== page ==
Beaches, Sunshine, and Public-Sector Pay: Theory and Evidence on Amenities and Rent Extraction by Government Workers
AbstractThe absence of a competitive market may enable public-sector workers to extract rents from taxpayers in the form of high pay, especially when public-sector workers are unionized. On the other hand, this rent extraction may be suppressed by the ability of taxpayers to vote with their feet, leaving jurisdictions where public-sector workers extract high rents. However, although migration of taxpayers may limit rent-seeking, public-sector workers may be able to extract higher rents in regions where high amenities mute the migration response. We develop a theoretical model that predicts such a link between public-sector wage differentials and local amenities, and we test the model’s predictions by analyzing variation in these wage differentials and amenities across states. We find that public-sector wage differentials are, in fact, larger in the presence of high amenities, with the effect stronger for unionized public-sector workers who are likely better able to exercise political power in extracting rents. The implication is that the mobility of taxpayers is insufficient to prevent rent-seeking behavior of public-sector workers from leading to higher public-sector pay.
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Bibliographic InfoPaper provided by National Bureau of Economic Research, Inc in its series NBER Working Papers with number 16797.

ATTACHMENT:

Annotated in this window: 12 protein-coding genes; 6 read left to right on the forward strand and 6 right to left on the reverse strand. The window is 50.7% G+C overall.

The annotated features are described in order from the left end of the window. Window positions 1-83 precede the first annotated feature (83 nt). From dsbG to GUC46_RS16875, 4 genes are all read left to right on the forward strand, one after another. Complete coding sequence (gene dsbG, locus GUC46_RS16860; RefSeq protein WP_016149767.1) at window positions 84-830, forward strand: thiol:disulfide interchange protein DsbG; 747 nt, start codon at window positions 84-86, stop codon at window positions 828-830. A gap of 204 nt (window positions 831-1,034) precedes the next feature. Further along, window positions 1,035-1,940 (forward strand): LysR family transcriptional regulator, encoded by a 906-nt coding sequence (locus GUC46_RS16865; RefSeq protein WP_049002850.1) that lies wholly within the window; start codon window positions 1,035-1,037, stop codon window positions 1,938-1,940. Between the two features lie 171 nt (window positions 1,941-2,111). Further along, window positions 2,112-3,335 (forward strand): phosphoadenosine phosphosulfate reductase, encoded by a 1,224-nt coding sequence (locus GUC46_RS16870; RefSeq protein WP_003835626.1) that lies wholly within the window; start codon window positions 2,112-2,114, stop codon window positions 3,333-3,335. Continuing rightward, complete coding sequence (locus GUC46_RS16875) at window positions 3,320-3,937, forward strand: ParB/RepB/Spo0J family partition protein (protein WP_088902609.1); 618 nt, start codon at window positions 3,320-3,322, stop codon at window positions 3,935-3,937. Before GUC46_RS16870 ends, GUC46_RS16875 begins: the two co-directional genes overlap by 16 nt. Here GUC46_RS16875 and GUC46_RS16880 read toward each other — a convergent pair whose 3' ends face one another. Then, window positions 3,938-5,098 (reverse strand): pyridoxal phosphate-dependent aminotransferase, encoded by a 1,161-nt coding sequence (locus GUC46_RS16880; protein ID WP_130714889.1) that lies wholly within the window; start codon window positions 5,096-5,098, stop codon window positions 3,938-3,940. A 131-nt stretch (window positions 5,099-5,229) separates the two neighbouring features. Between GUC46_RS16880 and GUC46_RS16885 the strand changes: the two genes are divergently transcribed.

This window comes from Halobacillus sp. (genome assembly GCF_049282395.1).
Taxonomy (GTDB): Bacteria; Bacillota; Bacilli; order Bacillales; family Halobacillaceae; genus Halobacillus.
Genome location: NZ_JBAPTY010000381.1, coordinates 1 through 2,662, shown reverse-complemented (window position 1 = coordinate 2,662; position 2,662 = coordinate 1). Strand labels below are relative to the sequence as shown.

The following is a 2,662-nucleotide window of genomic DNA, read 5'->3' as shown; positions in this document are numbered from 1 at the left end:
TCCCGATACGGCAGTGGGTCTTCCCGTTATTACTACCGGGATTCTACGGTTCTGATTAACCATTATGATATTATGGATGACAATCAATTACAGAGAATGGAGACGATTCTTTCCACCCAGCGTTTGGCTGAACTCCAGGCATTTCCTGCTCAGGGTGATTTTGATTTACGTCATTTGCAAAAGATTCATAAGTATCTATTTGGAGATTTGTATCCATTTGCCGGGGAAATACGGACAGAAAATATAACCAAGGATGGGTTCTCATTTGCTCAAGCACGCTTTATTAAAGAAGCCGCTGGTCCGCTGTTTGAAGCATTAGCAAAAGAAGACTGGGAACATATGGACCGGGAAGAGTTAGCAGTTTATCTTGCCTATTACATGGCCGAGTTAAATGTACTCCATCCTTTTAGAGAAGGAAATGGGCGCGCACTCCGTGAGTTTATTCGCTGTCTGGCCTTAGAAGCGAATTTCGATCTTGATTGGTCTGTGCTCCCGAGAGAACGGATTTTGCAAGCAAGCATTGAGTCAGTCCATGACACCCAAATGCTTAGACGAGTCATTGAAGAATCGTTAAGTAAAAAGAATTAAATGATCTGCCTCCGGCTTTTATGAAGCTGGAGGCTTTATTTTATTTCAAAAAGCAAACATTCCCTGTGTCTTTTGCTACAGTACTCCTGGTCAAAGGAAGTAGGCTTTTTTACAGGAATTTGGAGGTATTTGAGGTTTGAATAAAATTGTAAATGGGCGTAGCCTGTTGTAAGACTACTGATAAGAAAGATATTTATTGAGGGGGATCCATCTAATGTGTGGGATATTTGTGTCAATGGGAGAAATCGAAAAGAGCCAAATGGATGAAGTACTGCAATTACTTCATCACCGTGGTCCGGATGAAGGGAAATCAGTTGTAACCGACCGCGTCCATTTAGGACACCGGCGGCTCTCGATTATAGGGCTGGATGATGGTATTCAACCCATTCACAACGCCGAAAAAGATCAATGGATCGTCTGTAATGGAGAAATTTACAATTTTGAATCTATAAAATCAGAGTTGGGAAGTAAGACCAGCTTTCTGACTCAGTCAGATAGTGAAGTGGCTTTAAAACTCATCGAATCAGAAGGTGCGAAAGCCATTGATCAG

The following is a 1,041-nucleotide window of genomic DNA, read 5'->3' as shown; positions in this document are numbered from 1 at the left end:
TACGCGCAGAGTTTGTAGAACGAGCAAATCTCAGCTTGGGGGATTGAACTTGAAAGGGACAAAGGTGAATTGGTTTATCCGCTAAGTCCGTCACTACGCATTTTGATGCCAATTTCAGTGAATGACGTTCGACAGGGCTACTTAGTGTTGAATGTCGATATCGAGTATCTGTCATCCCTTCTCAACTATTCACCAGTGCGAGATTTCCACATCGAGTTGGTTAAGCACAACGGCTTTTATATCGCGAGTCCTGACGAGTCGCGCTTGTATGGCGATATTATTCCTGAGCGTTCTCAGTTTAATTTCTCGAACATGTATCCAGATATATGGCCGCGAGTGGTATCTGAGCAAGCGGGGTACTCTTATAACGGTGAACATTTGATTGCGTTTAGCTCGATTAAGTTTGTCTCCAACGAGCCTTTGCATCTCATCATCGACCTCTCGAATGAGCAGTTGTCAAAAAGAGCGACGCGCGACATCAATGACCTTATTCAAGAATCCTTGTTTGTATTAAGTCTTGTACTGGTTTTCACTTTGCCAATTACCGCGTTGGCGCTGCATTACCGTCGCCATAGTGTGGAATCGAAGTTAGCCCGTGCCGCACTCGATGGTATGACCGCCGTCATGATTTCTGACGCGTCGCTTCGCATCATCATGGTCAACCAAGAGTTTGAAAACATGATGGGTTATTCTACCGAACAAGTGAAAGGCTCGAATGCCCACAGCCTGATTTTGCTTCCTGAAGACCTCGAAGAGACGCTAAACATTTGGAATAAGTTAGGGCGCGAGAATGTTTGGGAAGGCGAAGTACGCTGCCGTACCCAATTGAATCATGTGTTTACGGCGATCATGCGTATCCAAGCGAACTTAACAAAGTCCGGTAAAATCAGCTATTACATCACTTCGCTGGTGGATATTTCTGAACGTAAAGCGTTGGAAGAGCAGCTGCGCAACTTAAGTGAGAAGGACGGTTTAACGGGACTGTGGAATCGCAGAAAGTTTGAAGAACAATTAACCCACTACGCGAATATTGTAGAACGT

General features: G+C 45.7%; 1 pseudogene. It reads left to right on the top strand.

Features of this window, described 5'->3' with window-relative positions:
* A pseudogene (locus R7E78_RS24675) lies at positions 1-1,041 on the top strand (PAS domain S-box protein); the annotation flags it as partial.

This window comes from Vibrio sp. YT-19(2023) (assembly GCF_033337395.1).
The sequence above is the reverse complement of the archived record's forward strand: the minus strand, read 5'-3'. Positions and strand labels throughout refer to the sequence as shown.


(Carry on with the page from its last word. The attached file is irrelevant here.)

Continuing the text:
Date of creation: Feb 2011
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- Jan K. Brueckner & David Neumark, 2011. "Beaches, sunshine, and public-sector pay: theory and evidence on amenities and rent extraction by government workers," Working Papers 2011/42, Institut d'Economia de Barcelona (IEB).
- J45 - Labor and Demographic Economics - - Particular Labor Markets - - - Public Sector Labor Markets
- J48 - Labor and Demographic Economics - - Particular Labor Markets - - - Particular Labor Markets; Public Policy
- J61 - Labor and Demographic Economics - - Mobility, Unemployment, and Vacancies - - - Geographic Labor Mobility; Immigrant Workers
- R10 - Urban, Rural, Regional, Real Estate, and Transportation Economics - - General Regional Economics - - - General
This paper has been announced in the following NEP Reports:
- NEP-ALL-2011-02-26 (All new papers)
- NEP-LAB-2011-02-26 (Labour Economics)
- NEP-MIG-2011-02-26 (Economics of Human Migration)
- NEP-URE-2011-02-26 (Urban & Real Estate Economics)
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